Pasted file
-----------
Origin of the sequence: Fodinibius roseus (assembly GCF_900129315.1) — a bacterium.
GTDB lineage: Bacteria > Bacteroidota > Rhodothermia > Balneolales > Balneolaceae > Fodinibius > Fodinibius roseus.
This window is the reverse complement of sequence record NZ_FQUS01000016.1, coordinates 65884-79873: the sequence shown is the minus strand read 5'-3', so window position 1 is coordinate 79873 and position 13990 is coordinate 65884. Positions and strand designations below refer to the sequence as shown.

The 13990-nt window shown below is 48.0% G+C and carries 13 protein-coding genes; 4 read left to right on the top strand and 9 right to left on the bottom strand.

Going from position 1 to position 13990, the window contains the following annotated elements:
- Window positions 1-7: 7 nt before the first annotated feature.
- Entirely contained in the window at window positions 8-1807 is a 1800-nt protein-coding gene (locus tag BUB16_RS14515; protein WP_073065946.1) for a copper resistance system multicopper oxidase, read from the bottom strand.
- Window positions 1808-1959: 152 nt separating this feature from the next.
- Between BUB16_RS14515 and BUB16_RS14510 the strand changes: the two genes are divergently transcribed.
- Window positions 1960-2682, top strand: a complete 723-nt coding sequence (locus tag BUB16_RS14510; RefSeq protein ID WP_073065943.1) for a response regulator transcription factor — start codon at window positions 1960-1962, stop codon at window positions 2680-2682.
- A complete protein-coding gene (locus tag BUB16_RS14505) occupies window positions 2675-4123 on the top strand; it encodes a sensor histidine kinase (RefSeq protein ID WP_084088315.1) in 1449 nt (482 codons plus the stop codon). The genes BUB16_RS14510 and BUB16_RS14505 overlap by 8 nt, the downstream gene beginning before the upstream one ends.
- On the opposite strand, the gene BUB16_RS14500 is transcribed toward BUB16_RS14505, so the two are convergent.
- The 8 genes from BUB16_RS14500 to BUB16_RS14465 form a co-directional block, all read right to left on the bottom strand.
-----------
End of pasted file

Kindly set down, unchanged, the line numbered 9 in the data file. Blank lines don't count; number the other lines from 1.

- Between BUB16_RS14515 and BUB16_RS14510 the strand changes: the two genes are divergently transcribed.